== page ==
Henry Addington, 1st Viscount Sidmouth, (30 May 1757 – 15 February 1844) was a British statesman who served as Prime Minister from 1801 to 1804.

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Henry Beeke

Henry Beeke (6 January 1751 – 9 March 1837) was a historian, theologian and writer on taxation and finance.

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Henry II of England

Henry II (5 March 1133 – 6 July 1189), also known as Henry Curtmantle (Court-manteau), Henry FitzEmpress or Henry Plantagenet, ruled as Count of Anjou, Count of Maine, Duke of Normandy, Duke of Aquitaine, Count of Nantes, King of England and Lord of Ireland; at various times, he also partially controlled Wales, Scotland and Brittany.

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Income Tax Act 1842

The Income Tax Act 1842 (citation 5 & 6 Vict c. 35) was an Act of the Parliament of the United Kingdom, passed under the government of Robert Peel, which re-introduced an income tax in Britain, at the rate of 7 pence (2.9%, there then being 240 pence in the pound) in the pound on all annual incomes greater than £150 (£12,730 in 2015).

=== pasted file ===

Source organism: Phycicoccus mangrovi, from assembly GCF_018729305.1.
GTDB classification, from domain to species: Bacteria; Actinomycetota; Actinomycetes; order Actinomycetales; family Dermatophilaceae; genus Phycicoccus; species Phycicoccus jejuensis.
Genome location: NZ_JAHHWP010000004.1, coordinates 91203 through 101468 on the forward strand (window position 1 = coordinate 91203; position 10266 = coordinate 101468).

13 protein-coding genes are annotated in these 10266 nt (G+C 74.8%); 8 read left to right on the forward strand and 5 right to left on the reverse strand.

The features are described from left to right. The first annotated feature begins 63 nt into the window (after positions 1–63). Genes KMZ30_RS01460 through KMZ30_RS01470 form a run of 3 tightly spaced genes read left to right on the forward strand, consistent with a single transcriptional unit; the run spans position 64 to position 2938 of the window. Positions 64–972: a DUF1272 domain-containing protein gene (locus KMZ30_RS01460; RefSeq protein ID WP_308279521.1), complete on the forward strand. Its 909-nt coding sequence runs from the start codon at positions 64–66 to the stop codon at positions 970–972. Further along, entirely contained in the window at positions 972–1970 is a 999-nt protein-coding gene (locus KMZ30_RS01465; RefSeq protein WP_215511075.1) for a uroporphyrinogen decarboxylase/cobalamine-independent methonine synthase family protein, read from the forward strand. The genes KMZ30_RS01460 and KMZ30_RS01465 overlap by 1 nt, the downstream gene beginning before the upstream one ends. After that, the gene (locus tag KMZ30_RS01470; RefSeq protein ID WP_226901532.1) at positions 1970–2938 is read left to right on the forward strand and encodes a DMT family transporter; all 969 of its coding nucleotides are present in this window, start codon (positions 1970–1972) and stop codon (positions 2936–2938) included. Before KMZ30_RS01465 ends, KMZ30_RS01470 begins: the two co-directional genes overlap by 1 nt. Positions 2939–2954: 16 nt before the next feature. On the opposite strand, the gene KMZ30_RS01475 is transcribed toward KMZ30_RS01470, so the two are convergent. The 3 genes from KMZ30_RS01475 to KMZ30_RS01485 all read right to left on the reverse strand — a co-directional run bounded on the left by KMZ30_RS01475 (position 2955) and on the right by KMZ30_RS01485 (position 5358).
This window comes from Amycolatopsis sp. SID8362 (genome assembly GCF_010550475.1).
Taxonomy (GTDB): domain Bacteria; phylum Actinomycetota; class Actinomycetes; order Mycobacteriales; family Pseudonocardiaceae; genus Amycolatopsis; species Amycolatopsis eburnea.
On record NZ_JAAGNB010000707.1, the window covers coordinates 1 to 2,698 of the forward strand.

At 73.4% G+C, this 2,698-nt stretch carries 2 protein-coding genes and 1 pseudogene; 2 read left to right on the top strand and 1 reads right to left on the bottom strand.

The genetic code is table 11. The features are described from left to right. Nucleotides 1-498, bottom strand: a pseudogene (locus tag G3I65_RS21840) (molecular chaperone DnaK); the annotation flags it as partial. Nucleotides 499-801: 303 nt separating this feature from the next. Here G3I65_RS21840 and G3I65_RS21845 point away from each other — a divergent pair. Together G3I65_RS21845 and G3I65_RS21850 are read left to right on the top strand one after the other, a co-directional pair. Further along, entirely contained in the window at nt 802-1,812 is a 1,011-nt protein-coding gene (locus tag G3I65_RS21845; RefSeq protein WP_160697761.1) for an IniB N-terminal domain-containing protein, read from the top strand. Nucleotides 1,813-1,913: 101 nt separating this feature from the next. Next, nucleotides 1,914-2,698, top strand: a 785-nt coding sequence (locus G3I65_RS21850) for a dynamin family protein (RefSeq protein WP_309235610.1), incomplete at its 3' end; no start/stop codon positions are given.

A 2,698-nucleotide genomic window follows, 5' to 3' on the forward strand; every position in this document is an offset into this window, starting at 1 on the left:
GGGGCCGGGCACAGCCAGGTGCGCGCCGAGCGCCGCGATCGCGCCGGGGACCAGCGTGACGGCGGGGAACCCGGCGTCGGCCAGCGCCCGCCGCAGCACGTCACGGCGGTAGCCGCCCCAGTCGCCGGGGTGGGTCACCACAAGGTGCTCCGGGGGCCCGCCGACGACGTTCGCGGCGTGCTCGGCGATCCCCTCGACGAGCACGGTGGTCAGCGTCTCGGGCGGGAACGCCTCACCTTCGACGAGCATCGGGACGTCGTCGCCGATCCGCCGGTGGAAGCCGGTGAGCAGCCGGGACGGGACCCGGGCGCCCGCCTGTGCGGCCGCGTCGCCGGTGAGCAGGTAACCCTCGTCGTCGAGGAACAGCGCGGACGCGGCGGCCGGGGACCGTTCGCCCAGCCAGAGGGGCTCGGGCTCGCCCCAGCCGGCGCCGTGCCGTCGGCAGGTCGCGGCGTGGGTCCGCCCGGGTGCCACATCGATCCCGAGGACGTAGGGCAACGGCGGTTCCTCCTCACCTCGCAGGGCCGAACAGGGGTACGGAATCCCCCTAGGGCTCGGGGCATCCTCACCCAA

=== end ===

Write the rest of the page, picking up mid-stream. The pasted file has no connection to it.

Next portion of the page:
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Income tax in Australia

Income tax in Australia is imposed by the federal government on the taxable income of individuals and corporations.

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Income tax in India

The Constitution of India → Schedule VII → Union List → Entry 82 has given the power to the Central Government to levy a tax on any income other than agricultural income, which is defined in Section 10(1) of the Income Tax Act, 1961.

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Income tax in Singapore

Income tax in Singapore involves both individual income tax and corporate income tax.

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Income tax in the United States

Income taxes in the United States are imposed by the federal, most state, and many local governments.

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Joseph Hume

Joseph Hume FRS (22 January 1777 – 20 February 1855) was a Scottish doctor and Radical MP.

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Kingdom of England